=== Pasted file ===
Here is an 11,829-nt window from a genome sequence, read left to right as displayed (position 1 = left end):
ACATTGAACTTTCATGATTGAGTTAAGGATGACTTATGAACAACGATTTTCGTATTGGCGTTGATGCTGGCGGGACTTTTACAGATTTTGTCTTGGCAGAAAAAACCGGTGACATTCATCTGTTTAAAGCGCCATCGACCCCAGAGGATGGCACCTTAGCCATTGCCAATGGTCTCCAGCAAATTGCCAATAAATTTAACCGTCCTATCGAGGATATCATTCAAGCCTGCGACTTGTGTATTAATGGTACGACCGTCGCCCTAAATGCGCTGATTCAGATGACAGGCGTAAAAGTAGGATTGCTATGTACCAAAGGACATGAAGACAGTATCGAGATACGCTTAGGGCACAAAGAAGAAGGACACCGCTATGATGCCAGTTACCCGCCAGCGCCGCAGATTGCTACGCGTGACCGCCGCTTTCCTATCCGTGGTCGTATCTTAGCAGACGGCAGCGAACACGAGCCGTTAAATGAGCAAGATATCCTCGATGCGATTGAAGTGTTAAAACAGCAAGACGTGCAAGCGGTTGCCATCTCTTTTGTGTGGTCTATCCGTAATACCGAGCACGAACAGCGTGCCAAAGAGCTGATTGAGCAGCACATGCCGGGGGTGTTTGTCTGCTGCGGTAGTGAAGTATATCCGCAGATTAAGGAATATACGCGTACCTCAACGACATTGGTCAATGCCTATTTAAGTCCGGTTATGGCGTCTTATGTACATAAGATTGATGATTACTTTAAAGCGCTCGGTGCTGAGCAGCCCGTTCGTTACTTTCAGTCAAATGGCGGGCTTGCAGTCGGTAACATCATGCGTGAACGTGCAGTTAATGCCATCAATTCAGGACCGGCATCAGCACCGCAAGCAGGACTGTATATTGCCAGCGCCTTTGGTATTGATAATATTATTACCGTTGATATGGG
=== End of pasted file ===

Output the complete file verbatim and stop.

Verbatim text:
Here is an 11,829-nt window from a genome sequence, read left to right as displayed (position 1 = left end):
ACATTGAACTTTCATGATTGAGTTAAGGATGACTTATGAACAACGATTTTCGTATTGGCGTTGATGCTGGCGGGACTTTTACAGATTTTGTCTTGGCAGAAAAAACCGGTGACATTCATCTGTTTAAAGCGCCATCGACCCCAGAGGATGGCACCTTAGCCATTGCCAATGGTCTCCAGCAAATTGCCAATAAATTTAACCGTCCTATCGAGGATATCATTCAAGCCTGCGACTTGTGTATTAATGGTACGACCGTCGCCCTAAATGCGCTGATTCAGATGACAGGCGTAAAAGTAGGATTGCTATGTACCAAAGGACATGAAGACAGTATCGAGATACGCTTAGGGCACAAAGAAGAAGGACACCGCTATGATGCCAGTTACCCGCCAGCGCCGCAGATTGCTACGCGTGACCGCCGCTTTCCTATCCGTGGTCGTATCTTAGCAGACGGCAGCGAACACGAGCCGTTAAATGAGCAAGATATCCTCGATGCGATTGAAGTGTTAAAACAGCAAGACGTGCAAGCGGTTGCCATCTCTTTTGTGTGGTCTATCCGTAATACCGAGCACGAACAGCGTGCCAAAGAGCTGATTGAGCAGCACATGCCGGGGGTGTTTGTCTGCTGCGGTAGTGAAGTATATCCGCAGATTAAGGAATATACGCGTACCTCAACGACATTGGTCAATGCCTATTTAAGTCCGGTTATGGCGTCTTATGTACATAAGATTGATGATTACTTTAAAGCGCTCGGTGCTGAGCAGCCCGTTCGTTACTTTCAGTCAAATGGCGGGCTTGCAGTCGGTAACATCATGCGTGAACGTGCAGTTAATGCCATCAATTCAGGACCGGCATCAGCACCGCAAGCAGGACTGTATATTGCCAGCGCCTTTGGTATTGATAATATTATTACCGTTGATATGGG